2011 was a curious year for gaming. Looking at my list of favorites from this year only two are original IPs, and only one of those two stands entirely on its own. As was the case with the cinematic world the year was defined by sequels, spin-offs, and remakes. Unlike the movie world, however, I was actually stoked to see so many familiar faces.
And so, without any further ado, here are my favorite 11 games of 2011:
11. Kirby’s Return to Dreamland
This game is on this list for two very specific reasons: 1. First big console Kirby game in years. 2. Multiplayer.
Kirby hasn’t had a proper new game since the spectacular Kirby 64. Despite being one of the most popular in Nintendo’s stable of superstars Kirby hasn’t had much luck as a the star of his own titles in recent years, save for his hit or miss handheld escapades. That all changed this year with both Kirby’s Epic Yarn and the back to basics Kirby’s Return to Dreamland, the latter being one of my favorites of the year.
This is by no means a difficult game, nor is it particularly deep or groundbreaking. The tried and true Kirby gameplay is here: You sidescroll, you eat enemies, and you steal their powers. Simple. Fun. But now you can play with up to four players and let me tell you, while this is no New Super Mario Bros. Wii this is still a damn fun multi-player experience that you’ll be happy to bring over to your friends house.
10. Dissidia 012 Final Fantasy
The Final Fantasy franchise, and Square Enix in general, hasn’t made me happy in…….a while. It’s no surprise, then, that the big anniversary title that showcases all of the older entries in the series would win me over. Seeing favorites like Kain, Terra, and Tifa beating the crap out of not-so-favorites like Lightning is incredibly satisfying and gives disgruntled Final Fantasy fanboys like me a rare opportunity to vent their frustrations. With characters from all 13 main entries in the series, and Square Enix actually put in the effort to make each one of them unique. The music that plays during battles is determined by who is fighting. Each character’s ultimate attack handles differently and is based on their own unique skills from their respective titles.They didn’t just copy and paste a bunch of characters in and call it a day; this is a true nostalgia fanboy wank fest and thankfully there is a very solid fighting game to go along with it all.
What’s more this game is jam packed with content. In fact the entire first game (this being a prequel/sequel) is unlockable! Combined with all the unlockable costumes, skins, music, stages, gear and more this is a must have! And thankfully the game is legit fun.
Plus, it’s nice to put the paperweight that is my PSP to use every now and again. I think it gets jealous of all the play my DS gets.
9. Dead Rising 2: Off The Record
Don’t get me wrong, I LOVE Dead Rising 2. I love it something fierce. There’s something about a game that lets you combine a moose head with chainsaws and a motorcycle and ride through a veritable sea of zombies in Las Vegas that I just can’t help but be enchanted by. And I LOVE Chuck, the incredibly sexy main character of Dead Rising 2.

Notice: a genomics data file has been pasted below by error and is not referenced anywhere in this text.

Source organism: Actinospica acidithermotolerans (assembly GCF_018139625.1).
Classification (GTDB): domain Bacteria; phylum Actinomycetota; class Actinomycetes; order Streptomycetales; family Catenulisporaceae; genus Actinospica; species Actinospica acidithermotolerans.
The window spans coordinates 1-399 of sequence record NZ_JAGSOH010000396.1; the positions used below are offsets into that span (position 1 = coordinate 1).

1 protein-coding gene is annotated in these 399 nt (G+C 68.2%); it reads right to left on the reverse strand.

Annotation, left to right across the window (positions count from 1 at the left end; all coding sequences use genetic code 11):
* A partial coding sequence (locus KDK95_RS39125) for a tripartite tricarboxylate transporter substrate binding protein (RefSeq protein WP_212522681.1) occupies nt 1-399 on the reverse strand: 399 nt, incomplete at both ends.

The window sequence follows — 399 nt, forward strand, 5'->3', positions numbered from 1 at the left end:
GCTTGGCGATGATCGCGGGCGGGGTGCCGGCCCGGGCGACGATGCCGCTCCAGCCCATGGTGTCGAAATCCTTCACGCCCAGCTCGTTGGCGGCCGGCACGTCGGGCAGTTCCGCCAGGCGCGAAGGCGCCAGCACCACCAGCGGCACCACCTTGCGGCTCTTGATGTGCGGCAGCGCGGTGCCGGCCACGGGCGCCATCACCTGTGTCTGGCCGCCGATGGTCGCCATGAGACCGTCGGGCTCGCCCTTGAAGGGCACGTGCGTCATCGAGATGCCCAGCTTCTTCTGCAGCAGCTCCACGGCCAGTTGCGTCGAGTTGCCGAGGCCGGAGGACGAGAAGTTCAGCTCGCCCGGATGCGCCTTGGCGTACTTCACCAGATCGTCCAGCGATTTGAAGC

Capcom took the already incredible game, made it more incredible with a ton of new content, and brought back the one, the only, Frank motherfucking West. Frank West is such a damn likable protagonist, and for me it was his job as a photographer that truly hooked me into the original Dead Rising. ‘This is like Pokemon Snap…but with Zombies!’ I thought. Dead Rising 2 was regrettably lacking in photography, but now it isn’t! The cherry on the top of this cake is that uber-DILF Chuck is right along side Mr. West for the whole ride. And both you can dress up in next to nothing.
It’s win/win for everybody. Except the zombies. Sucks for them.
8. Ultimate Marvel Vs. Capcom 3
When Capcom announced Marvel Vs. Capcom 3 a couple of years ago fanboys ‘round the world rejoiced. One of the most beloved fighters of all time was finally getting a sequel. And that sequel was….well. Don’t get me wrong, MVC3 is an awesome game but when you compare it to the Ultimate edition that came out just this last November you can’t help but go, ‘Why the hell didn’t you release this game the first time around!?’
Ultimate Marvel Vs. Capcom 3 is what the first iteration of the game should have been. Capcom is notorious for re-releasing their fighters with a few scant upgrades and charging full price but this time around the game was discounted and the new content is actually quite the bargain when you consider how much it would’ve cost as separate DLC downloads. Granted, if you already bought MVC3 the first time around…well…sorry. #kanyeshrug.
The characters have been balanced, with some playing much more akin to their comicbook or video game roots than before. For example, Magneto has never been an in-your-face character but in MVC3 that is how most people played him. The way he’s been balanced now, it pays to play him more like his original comic book self: cold and calculated from afar. New characters like Rocket Racoon, Dr. Strange, and Phoenix Wright are all welcome additions to the already impressive roster. The only thing missing isJubileeMegaman, but thanks to DLC costumes even he’s around.
The Capcom Vs. franchise has always been about pleasing the fans, and this title does just that. I mean, where else can you see Deadpool fight a Servbot?
Everyone now and then an indie game is released that reminds people that you don’t need a big budget to make a great game. Bastion is the perfect example. Bastion is a downloadable game for Xbox Live and PCs, and is easily one of the best games of the year. It’s an action RPG with an attractive anime-esque art style and some of the best music I’ve heard all year. There’s a lot of heart in this little guy, much more so than you can find in most blockbuster titles. You can tell the developers really cared about the game they were developing.